Marxism 101: Exploitation

In this tutorial, I will go over what is meant by exploitation in Marxist theory.

Exploitation is not, at least intrinsically, meant to infer that something abusive or cruel is occuring. Exploitation in this sense is referring to something morally neutral. A good example is to imagine the term ‘exploit’ used in sport. Say I am boxing and my opponent has his guard down, by striking him I am exploiting his low guard. Even though I am exploiting something, there is no moral claim connected with the fact that exploitation is occuring.

In the previous tutorial, the distinction was made between the Bourgeoise, the capitalist class, and the Proletariat, the working class. The Bourgeoise gain wealth and income through making profit out of their property and the Proletariat do so out of selling thier labour to the Bourgeoise.

For the Bourgeois to make a profit out of their property, they need to sell a good/service that requires some degree of labour. This labour will often require the business owner to hire workers to do the labour part of the goods or service. The business owner of the Coffee shop will own the coffee beans, cups, milk, sugar, and so on. However, the Barista who works at the coffee shop makes the coffee for the customers.

When the coffee is sold to the customer, it is sold at the proportional cost of the items that were used, plus the cost of the labour. The cost of the labour is normally a socially agreed average of how much time is required to do the labour. However, the cost of labour is highly variable because this is negotiated between the worker and the business owner. Regardless, for a business owner to recieve net revenue something must always occur: the additonal revenue must exceed the costs in order to create a profit. The bigger the gap between revenue and costs: the greater the profit.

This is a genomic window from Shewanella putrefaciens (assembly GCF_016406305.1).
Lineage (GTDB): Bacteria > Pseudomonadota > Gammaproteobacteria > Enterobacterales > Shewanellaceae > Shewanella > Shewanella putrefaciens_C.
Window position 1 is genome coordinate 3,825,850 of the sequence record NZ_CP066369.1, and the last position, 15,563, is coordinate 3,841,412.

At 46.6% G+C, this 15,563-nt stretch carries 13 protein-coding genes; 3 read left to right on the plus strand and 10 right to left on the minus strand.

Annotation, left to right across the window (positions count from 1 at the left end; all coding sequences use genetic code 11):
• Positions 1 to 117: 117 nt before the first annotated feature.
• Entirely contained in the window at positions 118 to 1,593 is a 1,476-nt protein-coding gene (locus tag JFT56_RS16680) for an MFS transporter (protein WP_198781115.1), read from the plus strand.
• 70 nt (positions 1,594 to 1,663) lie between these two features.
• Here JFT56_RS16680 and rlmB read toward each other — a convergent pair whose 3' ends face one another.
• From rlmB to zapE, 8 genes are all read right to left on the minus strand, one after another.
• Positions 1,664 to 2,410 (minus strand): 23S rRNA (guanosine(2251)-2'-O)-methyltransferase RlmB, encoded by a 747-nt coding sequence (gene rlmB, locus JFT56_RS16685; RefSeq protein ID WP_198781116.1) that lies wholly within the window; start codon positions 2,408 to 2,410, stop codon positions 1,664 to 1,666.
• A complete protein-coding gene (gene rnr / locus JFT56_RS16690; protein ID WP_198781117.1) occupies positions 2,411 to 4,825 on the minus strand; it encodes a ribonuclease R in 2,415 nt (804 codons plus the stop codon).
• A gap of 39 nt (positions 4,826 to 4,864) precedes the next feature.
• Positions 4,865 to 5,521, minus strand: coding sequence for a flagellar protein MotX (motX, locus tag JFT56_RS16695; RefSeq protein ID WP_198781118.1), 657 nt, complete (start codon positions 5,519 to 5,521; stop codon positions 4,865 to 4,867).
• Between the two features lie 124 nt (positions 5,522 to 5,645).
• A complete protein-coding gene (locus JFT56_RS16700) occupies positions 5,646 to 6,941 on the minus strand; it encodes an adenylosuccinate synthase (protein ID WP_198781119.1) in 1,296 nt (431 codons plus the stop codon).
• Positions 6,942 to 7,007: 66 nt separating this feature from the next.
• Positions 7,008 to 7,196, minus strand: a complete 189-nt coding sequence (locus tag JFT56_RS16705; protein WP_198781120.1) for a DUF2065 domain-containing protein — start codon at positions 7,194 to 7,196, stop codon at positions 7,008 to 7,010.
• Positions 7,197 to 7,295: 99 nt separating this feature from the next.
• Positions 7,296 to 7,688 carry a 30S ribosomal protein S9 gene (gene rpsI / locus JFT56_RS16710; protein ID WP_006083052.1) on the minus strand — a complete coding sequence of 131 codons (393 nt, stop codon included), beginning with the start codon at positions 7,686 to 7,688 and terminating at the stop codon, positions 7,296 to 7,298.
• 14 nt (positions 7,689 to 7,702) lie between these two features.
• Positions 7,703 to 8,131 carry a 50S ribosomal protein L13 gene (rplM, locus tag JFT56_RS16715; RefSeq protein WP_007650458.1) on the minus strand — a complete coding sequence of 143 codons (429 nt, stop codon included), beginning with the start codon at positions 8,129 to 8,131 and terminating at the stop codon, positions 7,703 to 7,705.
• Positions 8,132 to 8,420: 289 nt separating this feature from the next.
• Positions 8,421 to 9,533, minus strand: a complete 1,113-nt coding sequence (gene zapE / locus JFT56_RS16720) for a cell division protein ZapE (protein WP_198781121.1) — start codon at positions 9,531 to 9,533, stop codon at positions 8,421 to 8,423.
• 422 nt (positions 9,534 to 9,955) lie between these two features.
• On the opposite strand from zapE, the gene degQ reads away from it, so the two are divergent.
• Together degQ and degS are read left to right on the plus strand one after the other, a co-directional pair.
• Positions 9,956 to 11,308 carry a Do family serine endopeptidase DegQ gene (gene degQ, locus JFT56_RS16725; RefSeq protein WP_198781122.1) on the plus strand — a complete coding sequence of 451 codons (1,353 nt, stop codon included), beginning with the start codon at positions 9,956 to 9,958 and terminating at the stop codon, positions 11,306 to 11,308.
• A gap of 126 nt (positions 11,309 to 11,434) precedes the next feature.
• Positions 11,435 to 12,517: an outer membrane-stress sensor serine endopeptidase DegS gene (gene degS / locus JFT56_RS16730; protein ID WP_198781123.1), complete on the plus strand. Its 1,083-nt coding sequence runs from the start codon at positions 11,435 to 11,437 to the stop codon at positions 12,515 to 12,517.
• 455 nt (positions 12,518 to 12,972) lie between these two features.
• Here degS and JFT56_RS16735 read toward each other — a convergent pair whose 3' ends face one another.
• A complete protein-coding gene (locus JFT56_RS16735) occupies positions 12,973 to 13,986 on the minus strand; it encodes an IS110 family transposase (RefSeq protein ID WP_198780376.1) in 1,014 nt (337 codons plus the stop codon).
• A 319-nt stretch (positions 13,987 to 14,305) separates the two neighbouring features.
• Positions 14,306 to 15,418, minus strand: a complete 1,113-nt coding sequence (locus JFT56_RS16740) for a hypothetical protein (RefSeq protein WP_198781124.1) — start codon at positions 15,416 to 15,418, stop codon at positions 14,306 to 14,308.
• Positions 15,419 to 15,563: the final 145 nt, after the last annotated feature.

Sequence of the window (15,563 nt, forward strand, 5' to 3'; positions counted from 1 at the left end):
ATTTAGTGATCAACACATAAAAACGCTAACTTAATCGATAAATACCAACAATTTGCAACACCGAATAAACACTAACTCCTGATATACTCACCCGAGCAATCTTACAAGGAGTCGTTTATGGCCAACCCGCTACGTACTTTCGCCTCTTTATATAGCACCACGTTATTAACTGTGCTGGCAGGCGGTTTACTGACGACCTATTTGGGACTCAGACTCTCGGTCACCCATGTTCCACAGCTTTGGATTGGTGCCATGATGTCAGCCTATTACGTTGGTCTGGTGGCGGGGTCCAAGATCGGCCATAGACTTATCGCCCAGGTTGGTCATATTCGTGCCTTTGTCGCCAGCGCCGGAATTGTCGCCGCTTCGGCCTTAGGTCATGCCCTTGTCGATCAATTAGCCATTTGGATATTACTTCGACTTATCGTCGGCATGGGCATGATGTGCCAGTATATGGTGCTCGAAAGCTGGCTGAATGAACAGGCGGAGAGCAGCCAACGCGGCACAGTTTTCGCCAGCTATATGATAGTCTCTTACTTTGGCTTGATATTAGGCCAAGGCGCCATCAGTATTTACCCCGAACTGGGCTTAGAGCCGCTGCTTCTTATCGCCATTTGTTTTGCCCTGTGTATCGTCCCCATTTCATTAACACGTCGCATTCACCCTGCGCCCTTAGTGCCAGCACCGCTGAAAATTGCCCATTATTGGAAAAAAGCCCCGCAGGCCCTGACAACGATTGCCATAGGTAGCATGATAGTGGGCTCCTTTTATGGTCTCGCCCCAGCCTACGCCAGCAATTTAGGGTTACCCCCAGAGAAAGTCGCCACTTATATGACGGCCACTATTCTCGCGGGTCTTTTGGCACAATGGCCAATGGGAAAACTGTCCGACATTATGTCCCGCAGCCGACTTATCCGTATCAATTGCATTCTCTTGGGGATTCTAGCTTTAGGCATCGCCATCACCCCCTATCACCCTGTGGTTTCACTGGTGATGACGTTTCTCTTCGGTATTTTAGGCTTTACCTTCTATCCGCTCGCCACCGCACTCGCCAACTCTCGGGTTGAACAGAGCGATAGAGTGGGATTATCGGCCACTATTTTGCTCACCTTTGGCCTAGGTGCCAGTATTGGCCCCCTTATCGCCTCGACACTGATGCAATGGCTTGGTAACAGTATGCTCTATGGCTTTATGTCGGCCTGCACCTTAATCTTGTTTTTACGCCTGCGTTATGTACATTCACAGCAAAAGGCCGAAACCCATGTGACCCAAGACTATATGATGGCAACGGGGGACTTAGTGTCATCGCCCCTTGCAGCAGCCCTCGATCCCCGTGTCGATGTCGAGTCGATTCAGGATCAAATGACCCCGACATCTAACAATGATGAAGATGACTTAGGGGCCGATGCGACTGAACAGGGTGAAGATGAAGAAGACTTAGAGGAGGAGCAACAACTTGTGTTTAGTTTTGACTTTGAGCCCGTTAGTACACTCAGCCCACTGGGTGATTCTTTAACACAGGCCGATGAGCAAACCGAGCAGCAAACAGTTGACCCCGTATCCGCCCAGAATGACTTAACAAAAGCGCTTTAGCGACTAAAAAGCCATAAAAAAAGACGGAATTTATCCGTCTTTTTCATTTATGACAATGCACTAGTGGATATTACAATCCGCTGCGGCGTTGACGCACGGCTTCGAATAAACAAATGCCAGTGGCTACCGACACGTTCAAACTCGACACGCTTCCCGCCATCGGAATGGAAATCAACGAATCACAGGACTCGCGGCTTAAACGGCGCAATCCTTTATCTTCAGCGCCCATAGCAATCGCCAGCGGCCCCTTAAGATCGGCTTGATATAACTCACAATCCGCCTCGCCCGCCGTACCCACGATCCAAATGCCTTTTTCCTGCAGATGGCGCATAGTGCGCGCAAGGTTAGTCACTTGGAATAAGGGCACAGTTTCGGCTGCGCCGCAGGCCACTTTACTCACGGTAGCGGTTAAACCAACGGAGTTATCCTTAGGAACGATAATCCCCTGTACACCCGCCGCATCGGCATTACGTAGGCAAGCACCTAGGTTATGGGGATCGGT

Exploitation is when we consider the main source of the profit gained by the business: labour. It is the labour of making the coffee that is the cause of the coffee costing more than just the cost of its parts. However, if the worker recieved all of the labour costs, then there would be no additional revenue left over for the business. Hence, the worker must sell their labour at a cost lower than whatever revenue they are expected to create.

This exploitation can happen by expecting a certain amount of labour to be done but paying the worker less. For example, a Barista is expected to make 30 coffees an hour but is paid for the labour of making 20. Another way is to have the worker produce more labour than is usually expected in the same amount of time. For instance, the same Barista is paid for the labour of 30 coffees an hour but makes 40. And of course, both can occur where the Barista is makes 40 an hour but paid for 20.

This exploitation must always occur in contrast to the labour produced by the worker. It remains the case regardless to how much work is also done by the business owner. Say the coffee shop owner also helps make coffees on busy days. For profit to be realised by the owner, the worker must always be paid less than what is produced out of their labour. So, how much labour the business owner contributes themselves is irrelevant to the concept of exploitation.

In the next tutorial, I will discuss a form of Marxist theory known as ‘Conflict theory’, where the nature of exploitation plays a vital role.

I highly recommend the website marxists.org for those interested in Marxist literature.

Published by

Andrew Tulloch

I have a Bachelor of Arts majoring in Philosophy and Sociology, with a Political Science minor. I am currently completing my honours degree in Philosophy.

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